To the genesis of the purple and white sandstones
in the western part of the Gilf Kebir (Egypt/Libya)

Norbert Brügge, Germany
Dipl.-Geol.

Update:
01.05.2017

In the western part of the Gilf Kebir and its foothills at the Libyan side is observe widespread conspicuous red discolored areas on the satellite image. This area, beyond the Egyptian border, is an intensively influenced by hydro-volcanic activities during the Oligocene age (Gilf Kebir crater field, Regenfeld pipes, Libyan desert glass etc.). A striking feature is the "Red Spot". Here are the strata complete impregnated by iron-containing solutions. Locally it should be noted that these surfaces are covered with hardened ferruginous sandstone plates or detritus on alluvial plains.

In the profiles of the hills and mountains in this region is also to observe changes of normal stratiufied and colored sandstone to white (bleached) sandstone without visible stratification. Such changed white sandstone also contain clusters of red sandstone which break the original stratification.

This is a clear indication that the bleaching of the sandstones was done before the hydrovolcanic penetration of the iron-containing solutions.The possible chemical and mechanical processes are not explored.

IIt is striking that mostly the lower paleozoic sandstone parts, directly above the uplifted basement, in the western Gilf Kebir plateau are affected by the phenomenon of bleaching. Except the Abu Ras passage east of Jabal Asba, and also near Wadi Sura, in the lower parts of the Ordovician/Silurian sandstones, are changed white sandstone to observe. Often they are covered with very ferruginous sandstone.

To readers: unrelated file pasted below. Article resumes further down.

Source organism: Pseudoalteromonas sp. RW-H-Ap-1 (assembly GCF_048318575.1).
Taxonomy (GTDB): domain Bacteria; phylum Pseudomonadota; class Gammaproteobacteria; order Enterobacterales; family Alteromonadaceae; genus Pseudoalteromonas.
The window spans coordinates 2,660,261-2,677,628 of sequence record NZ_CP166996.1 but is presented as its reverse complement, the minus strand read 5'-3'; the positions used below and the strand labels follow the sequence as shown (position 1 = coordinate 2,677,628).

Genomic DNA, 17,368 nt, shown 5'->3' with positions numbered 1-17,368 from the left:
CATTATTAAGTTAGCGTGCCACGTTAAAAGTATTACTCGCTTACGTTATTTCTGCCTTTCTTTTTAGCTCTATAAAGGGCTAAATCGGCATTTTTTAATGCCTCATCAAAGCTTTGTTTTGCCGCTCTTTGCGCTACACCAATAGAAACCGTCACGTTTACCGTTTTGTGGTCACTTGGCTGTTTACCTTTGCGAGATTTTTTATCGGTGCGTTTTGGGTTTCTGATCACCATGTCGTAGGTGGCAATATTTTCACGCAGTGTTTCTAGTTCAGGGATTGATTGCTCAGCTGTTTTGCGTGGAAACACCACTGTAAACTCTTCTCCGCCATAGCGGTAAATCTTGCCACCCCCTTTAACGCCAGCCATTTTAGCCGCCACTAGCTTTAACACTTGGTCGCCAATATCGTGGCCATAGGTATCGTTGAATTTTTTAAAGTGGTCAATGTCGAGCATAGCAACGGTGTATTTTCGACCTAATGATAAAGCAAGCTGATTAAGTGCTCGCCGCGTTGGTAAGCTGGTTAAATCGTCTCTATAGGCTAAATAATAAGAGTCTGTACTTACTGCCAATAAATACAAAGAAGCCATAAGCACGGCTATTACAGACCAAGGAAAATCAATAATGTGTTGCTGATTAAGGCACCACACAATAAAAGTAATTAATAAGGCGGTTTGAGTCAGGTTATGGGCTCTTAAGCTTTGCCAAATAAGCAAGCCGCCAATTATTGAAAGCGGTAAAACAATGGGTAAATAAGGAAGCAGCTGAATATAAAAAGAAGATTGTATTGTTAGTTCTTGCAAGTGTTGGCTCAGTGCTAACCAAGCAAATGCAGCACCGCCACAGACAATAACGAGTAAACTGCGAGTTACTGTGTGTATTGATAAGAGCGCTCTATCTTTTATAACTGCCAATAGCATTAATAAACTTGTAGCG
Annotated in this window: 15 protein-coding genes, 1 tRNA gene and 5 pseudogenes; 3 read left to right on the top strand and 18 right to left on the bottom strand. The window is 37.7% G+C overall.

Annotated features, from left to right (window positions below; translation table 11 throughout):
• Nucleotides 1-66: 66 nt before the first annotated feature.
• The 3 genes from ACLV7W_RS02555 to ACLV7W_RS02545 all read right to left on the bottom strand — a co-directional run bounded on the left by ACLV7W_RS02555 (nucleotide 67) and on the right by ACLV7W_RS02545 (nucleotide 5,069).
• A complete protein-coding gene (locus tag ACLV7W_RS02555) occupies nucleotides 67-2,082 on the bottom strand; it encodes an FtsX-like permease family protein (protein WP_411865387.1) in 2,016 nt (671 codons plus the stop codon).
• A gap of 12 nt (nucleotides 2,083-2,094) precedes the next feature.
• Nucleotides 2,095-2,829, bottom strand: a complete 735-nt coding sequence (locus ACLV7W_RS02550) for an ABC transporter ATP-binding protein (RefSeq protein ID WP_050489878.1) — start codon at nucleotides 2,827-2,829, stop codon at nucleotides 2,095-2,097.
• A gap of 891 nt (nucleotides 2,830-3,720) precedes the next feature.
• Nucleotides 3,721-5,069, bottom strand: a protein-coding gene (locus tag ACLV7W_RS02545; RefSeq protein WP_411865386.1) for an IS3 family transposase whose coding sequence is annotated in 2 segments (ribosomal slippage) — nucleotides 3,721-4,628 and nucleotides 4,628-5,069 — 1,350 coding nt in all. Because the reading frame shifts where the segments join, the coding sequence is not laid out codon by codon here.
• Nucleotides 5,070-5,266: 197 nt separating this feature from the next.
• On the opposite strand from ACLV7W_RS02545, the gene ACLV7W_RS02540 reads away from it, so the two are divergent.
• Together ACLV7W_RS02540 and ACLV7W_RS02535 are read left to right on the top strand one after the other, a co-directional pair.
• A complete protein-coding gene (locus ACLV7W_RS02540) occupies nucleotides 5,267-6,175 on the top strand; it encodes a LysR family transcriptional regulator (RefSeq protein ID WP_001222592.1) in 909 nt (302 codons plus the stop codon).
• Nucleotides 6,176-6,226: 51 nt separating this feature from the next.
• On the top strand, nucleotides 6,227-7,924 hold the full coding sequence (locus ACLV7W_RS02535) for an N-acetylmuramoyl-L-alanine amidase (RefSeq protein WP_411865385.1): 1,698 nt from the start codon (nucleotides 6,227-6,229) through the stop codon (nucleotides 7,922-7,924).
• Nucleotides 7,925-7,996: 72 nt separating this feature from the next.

Also upper parts of the plateau are affected by the phenomenon of bleaching (Wadi Abdel Malik). In principle, are the whole Gilf Kebir (inclusive the southern part) and also the Abu Ballas scarp-contour in the GKCF more or less affected by this phenomenon. Locally are to seen again and again white parts in the sandstones. To this belongs also the pushed zone of white erratic blocks in the northern foothills of the Gilf Kebir (by KLITZSCH called glaciogenic series).

Note: Another speciality are red clayey layers within Carboniferous strata in the Wadi Talh (western plateau along the Wadi Abdel Malik) and in the western foreland at the Libyan side, which are also partially exposed. These deposits are not formed secondarily. They document marine floodings in the Carboniferous period.

Photo documentation

Abu Ras passage
Photos: Ursula Steiner, Switzerland







 Inside Abu Ras passage

 Striking hydro-volcanic spot







 Northern Abu Ras exit

Western Gilf Kebir (Wadi Talh area)
Photos: Ursula Steiner, Switzerland

Western foreland of Gilf Kebir (Libyan side)

Wadi Sura area

Southern Gilf Kebir & Gilf Kebir Crater Field (GKCF)






Cliff south of Aqaba

Cliff north of Aqaba

 GKCF (Abu Ballas area)